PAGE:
There have been a lot of huge events and important storylines in modern comic book history. Comic events, character deaths, new teams, allegiances, retcons and story arcs have shocked readers and changed the lives of superheroes forever. However, relatively few events can be said to have changed the course of comic book history. Now, at a time where comic books are possibly more popular than ever, we wanted to take a look back at some of the biggest and most important moments in the history of the medium.
These twelve events, whether they happened within story or in the “real” world, are ones that forever altered the future of comics. Some are smaller, yet momentous occasions. Others changed how stories were presented, or what could happen within the pages of a comic book. All of them were massive milestones for Marvel and DC, and together, tell a story about the history of the humble comic.
Here are 12 Moments That Changed Comic Book History.
12 The Release of Action Comics #1 (1938)
We couldn’t talk about major moments in comic book history without mentioning Action Comics #1. The first appearance of Superman is widely considered the most valuable comic book in existence, with a copy selling in 2014 for over $3 million. Action Comics #1 launched the Golden Age of Comics and kicked off the superhero storylines that we still love today.
Before Action Comics #1, comic book heroes (or pulp heroes – named after the cheap paper used to print the books) were usually adventurous detective and adventurer types (with a few Westerns thrown in for good measure). Protagonists solved mysteries and caught bad guys without superpowers or costumes, with names like Dick Tracy and Flash Gordon at the forefront. Action Comics changed all that, as readers could now enjoy new, superpowered stories.
11 Timely Publications and the Birth of Marvel (1939)
DC published its first book in 1935, although the groundbreaking Action Comics #1 didn’t debut until 1938. Marvel, meanwhile, didn’t get started until 1939. Beginning as Timely Publications, the company still carried the Marvel name with its first issue titled Marvel Comics #1, featuring the Human Torch and Namor, The Sub-Mariner, on the cover. Timely became known as Atlas in the '50s (publishing more horror, crime and westerns), before becoming Marvel in 1961, when the company launched their flagship team, The Fantastic Four.
Inspired by the popularity of DC’s Justice League of America, Marvel wanted to put a superhero team front and center for their company. Stan Lee, now one of the most famous names in comics, was a writer for Marvel who wanted to create characters that could appeal to all ages, not just children. Along with Jack Kirby, Lee and Marvel created the Fantastic Four, a completely different kind of superhero team; the group had no secret identities, a hero looked like a monster, and the team dealt with politics and personal issues. Marvel, and superheroes, would never be the same.
10 The Publication Of ‘Seduction of the Innocent’ (1954)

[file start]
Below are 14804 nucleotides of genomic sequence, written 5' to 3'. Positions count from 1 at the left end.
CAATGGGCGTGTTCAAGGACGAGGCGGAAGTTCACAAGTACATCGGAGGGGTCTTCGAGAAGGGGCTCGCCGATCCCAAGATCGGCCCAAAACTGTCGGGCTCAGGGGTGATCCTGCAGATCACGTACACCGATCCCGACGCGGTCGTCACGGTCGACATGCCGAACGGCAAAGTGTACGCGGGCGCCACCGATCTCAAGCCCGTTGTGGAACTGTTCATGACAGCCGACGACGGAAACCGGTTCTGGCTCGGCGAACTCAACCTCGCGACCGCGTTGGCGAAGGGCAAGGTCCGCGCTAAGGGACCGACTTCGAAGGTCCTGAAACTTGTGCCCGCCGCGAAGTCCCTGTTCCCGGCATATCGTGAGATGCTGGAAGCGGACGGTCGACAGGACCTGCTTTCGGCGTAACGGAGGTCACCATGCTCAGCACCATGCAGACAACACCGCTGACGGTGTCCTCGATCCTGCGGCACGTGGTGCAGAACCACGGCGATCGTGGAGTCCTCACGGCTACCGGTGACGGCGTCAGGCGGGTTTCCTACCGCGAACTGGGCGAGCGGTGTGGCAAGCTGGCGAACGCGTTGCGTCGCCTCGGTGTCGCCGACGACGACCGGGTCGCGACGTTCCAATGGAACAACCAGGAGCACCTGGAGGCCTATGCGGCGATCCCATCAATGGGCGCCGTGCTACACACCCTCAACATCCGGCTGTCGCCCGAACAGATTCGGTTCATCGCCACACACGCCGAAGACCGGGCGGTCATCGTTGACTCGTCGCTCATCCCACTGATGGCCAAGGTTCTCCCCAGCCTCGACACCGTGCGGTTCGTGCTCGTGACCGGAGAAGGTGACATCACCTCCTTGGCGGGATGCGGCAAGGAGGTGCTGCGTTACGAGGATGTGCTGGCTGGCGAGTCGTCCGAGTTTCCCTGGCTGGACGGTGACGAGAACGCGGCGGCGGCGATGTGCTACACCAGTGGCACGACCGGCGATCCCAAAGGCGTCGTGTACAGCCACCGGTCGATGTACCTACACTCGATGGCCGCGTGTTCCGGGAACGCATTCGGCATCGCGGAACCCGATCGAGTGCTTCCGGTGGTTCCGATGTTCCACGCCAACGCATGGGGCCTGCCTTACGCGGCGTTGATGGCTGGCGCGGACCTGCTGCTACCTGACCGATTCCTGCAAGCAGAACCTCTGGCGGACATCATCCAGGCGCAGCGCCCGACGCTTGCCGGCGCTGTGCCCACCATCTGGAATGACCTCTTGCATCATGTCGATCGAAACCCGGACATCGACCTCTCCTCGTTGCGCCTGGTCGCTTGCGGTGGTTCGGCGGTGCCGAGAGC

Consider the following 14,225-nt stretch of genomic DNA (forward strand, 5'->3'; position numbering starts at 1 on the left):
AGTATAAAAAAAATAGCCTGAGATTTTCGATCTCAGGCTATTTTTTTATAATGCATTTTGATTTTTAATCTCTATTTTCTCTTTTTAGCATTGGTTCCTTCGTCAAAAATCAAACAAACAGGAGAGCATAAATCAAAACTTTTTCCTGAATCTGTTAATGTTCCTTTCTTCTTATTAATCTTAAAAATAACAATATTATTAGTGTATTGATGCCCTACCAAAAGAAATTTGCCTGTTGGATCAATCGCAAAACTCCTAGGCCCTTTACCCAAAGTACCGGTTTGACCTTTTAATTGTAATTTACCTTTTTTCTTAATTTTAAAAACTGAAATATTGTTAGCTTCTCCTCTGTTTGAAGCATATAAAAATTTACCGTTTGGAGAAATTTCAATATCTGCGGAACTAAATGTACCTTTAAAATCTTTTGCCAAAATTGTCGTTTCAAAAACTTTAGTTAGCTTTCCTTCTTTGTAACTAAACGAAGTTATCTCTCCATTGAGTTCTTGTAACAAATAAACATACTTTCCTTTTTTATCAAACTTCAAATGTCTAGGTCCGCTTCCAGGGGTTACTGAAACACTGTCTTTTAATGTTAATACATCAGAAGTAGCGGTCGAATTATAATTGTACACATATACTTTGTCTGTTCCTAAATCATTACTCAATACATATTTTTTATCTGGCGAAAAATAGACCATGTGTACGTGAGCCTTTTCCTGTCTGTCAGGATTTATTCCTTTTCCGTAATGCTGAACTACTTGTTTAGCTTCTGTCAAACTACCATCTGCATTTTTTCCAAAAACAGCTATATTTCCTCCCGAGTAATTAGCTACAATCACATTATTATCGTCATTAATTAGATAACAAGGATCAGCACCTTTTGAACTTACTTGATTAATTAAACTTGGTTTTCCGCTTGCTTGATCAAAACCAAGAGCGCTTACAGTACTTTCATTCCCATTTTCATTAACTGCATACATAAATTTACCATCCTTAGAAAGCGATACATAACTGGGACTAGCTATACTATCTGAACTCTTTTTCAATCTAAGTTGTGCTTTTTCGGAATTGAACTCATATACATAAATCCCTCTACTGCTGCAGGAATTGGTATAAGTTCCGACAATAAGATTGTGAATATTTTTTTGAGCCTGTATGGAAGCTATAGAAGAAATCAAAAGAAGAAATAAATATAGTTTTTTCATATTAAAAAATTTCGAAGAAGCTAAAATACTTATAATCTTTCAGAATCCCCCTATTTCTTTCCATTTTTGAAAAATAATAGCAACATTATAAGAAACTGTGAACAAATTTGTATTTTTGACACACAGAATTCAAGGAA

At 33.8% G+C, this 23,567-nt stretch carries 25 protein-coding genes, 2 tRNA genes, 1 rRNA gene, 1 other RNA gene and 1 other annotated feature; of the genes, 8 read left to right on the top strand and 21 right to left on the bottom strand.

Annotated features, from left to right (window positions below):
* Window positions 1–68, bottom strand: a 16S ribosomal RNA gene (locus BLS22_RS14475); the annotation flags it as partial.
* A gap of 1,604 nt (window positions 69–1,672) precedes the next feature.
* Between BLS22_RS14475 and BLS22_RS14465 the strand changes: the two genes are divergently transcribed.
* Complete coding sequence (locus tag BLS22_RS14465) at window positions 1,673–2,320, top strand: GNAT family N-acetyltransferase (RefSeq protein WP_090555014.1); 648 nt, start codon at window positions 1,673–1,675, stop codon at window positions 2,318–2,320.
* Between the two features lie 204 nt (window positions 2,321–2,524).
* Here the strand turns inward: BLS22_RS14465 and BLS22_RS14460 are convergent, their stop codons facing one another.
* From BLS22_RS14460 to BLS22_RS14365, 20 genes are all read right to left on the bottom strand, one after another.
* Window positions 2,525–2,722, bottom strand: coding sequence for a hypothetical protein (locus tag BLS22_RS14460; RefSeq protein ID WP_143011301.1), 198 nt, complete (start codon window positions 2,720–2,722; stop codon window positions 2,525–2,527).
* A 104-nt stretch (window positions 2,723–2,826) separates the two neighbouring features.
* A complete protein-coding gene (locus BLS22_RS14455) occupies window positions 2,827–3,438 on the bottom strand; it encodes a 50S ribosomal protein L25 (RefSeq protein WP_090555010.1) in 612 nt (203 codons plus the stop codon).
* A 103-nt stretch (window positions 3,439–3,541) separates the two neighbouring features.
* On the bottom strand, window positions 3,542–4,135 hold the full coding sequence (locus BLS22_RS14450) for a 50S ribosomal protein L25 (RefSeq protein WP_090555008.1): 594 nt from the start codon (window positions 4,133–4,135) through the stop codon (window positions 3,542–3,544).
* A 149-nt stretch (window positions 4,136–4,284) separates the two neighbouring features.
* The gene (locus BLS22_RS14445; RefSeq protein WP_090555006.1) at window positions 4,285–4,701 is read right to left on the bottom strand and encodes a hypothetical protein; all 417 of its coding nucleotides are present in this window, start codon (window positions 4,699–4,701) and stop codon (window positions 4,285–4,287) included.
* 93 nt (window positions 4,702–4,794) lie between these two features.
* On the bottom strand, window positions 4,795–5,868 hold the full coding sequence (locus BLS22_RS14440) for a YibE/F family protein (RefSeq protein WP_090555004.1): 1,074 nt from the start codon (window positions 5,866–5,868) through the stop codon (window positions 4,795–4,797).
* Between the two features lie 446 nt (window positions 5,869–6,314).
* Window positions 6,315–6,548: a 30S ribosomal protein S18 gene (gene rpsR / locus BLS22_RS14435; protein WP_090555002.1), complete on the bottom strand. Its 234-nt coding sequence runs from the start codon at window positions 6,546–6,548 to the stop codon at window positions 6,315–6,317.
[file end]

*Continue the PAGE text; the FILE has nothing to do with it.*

In 1954, psychiatrist Fredric Wertham published a book that would affect the comic industry in a major way. Seduction of the Innocent didn’t just criticize comics for not being educational; it claimed that reading comics caused children to become juvenile delinquents. Among the allegations he levelled at Superman & Co. were that they promoted homosexuality, violence, crime, and taught children to ignore the laws of physics. Batman & Robin were accused of homosexual undertones, Superman was labelled an un-American fascist, and Wonder Woman a bondage-loving lesbian.
The book received widespread attention, and had a major effect on comic sales – understandably. Parents didn’t want their children growing up to be violent, deviant criminals. After his findings were discussed by the Senate Subcommittee on Juvenile Delinquency, comic publishers needed to take action to reassure parents that their comics were safe to read. The Comics Code Authority was created to sanitize comics, removing violence, horror, and making sure that bad guys were always punished. Comics that adhered to these rules got the CCA stamp of approval. However, the code became more and more relaxed as years went by, before being abandoned entirely in the early 2000s.
9 The Appearance of Black Panther and Falcon (1966, 1969)
Comic books aren’t the most diverse fictional worlds – largely due to the age of the characters and the standards of the '40s and '50s, superheroes were originally pretty much all white, American (or Kryptonian!) and straight. However, superheroes of color may have been around longer than you think.
Black Panther (T’Challa) was the first black modern superhero, making his debut in 1966 when the Fantastic Four went on a mission to Wakanda. Marvel’s flagship team were invited there by Black Panther, who battled them to test their strength before asking for their help. Falcon (Sam Wilson) appeared a few years later in 1969 in a Captain America comic, where Sam Wilson uses a trained falcon to help Captain America escape the Exiles. These two are accepted as the first black Marvel characters (the first black African and American, respectively), paving the way for characters such as Storm, Luke Cage, and others.